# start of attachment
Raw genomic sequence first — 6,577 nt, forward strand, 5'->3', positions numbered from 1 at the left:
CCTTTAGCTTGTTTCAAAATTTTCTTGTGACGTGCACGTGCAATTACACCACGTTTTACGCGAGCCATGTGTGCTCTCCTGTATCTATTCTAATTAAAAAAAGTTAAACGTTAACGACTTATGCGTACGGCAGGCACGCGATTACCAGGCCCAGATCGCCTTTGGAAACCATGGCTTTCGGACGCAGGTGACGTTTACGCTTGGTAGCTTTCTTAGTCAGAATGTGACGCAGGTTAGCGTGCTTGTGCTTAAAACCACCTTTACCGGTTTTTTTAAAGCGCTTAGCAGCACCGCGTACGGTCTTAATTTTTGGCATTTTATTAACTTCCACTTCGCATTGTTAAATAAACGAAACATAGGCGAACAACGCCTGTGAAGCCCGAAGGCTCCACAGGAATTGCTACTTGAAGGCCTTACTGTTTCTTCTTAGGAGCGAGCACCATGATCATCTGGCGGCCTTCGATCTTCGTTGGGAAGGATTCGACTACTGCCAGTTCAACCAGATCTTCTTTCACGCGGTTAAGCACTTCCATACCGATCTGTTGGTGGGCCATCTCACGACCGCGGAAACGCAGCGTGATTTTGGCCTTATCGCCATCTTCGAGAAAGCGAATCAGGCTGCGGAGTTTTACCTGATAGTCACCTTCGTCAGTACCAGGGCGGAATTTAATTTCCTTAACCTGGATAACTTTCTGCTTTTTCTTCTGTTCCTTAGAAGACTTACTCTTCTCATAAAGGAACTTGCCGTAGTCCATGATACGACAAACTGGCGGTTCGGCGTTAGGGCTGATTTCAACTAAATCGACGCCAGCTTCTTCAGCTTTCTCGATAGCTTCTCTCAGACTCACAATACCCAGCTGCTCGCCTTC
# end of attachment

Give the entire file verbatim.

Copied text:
Raw genomic sequence first — 6,577 nt, forward strand, 5'->3', positions numbered from 1 at the left:
CCTTTAGCTTGTTTCAAAATTTTCTTGTGACGTGCACGTGCAATTACACCACGTTTTACGCGAGCCATGTGTGCTCTCCTGTATCTATTCTAATTAAAAAAAGTTAAACGTTAACGACTTATGCGTACGGCAGGCACGCGATTACCAGGCCCAGATCGCCTTTGGAAACCATGGCTTTCGGACGCAGGTGACGTTTACGCTTGGTAGCTTTCTTAGTCAGAATGTGACGCAGGTTAGCGTGCTTGTGCTTAAAACCACCTTTACCGGTTTTTTTAAAGCGCTTAGCAGCACCGCGTACGGTCTTAATTTTTGGCATTTTATTAACTTCCACTTCGCATTGTTAAATAAACGAAACATAGGCGAACAACGCCTGTGAAGCCCGAAGGCTCCACAGGAATTGCTACTTGAAGGCCTTACTGTTTCTTCTTAGGAGCGAGCACCATGATCATCTGGCGGCCTTCGATCTTCGTTGGGAAGGATTCGACTACTGCCAGTTCAACCAGATCTTCTTTCACGCGGTTAAGCACTTCCATACCGATCTGTTGGTGGGCCATCTCACGACCGCGGAAACGCAGCGTGATTTTGGCCTTATCGCCATCTTCGAGAAAGCGAATCAGGCTGCGGAGTTTTACCTGATAGTCACCTTCGTCAGTACCAGGGCGGAATTTAATTTCCTTAACCTGGATAACTTTCTGCTTTTTCTTCTGTTCCTTAGAAGACTTACTCTTCTCATAAAGGAACTTGCCGTAGTCCATGATACGACAAACTGGCGGTTCGGCGTTAGGGCTGATTTCAACTAAATCGACGCCAGCTTCTTCAGCTTTCTCGATAGCTTCTCTCAGACTCACAATACCCAGCTGCTCGCCTTC